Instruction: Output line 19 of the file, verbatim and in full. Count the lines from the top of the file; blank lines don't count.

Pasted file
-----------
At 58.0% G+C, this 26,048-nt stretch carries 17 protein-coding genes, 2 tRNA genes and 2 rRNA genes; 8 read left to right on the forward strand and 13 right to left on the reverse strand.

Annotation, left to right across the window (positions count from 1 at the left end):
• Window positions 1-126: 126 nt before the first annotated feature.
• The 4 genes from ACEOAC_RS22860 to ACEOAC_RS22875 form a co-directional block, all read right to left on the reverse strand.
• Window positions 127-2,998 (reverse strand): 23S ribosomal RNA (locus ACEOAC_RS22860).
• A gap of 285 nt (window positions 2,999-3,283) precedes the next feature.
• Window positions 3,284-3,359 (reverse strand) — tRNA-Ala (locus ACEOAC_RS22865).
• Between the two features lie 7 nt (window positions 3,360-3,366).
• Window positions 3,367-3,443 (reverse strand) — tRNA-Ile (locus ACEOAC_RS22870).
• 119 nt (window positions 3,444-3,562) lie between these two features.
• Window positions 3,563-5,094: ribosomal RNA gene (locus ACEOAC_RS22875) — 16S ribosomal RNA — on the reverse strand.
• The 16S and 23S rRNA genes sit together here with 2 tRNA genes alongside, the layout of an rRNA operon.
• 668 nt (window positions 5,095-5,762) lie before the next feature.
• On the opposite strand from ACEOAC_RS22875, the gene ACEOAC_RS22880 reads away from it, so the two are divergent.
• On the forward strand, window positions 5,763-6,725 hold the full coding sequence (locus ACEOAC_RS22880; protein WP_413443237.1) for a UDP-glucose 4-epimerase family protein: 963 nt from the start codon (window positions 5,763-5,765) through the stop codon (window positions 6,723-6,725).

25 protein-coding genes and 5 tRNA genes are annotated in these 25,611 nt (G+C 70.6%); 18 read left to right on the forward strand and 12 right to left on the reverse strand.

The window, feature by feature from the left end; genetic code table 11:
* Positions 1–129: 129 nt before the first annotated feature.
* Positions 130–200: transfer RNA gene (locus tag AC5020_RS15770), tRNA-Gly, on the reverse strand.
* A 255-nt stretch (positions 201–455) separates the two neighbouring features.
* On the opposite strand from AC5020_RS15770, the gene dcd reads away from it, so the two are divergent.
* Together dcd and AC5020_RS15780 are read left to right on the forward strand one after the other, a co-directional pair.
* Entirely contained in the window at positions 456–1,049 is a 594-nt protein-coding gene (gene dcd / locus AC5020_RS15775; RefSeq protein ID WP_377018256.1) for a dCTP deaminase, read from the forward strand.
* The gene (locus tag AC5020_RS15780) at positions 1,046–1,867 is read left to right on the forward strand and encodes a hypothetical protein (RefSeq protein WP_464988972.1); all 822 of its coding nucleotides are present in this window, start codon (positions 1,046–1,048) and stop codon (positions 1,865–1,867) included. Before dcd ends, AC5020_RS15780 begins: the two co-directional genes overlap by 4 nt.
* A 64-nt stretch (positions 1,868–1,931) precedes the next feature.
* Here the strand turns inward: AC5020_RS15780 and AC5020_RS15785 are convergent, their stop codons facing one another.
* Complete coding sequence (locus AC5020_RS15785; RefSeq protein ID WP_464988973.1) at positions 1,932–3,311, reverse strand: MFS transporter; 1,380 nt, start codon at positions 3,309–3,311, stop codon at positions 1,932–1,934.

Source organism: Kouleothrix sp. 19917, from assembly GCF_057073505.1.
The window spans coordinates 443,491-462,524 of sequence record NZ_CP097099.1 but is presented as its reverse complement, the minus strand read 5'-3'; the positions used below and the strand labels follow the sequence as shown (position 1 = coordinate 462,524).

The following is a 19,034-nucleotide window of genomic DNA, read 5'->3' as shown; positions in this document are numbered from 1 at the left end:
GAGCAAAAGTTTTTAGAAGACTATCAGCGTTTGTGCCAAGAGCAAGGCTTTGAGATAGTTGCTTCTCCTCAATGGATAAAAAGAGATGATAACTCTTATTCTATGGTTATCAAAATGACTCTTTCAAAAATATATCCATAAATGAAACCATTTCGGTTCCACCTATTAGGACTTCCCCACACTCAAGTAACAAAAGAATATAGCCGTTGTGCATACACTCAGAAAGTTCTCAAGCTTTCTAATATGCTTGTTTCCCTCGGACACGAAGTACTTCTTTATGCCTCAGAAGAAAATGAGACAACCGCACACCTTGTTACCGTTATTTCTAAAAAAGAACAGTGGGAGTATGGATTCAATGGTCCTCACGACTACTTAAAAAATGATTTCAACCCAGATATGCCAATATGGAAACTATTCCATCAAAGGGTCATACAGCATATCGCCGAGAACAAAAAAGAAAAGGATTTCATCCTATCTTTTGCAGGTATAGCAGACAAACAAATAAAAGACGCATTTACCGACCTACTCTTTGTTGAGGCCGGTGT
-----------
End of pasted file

* Positions 130–200: transfer RNA gene (locus tag AC5020_RS15770), tRNA-Gly, on the reverse strand.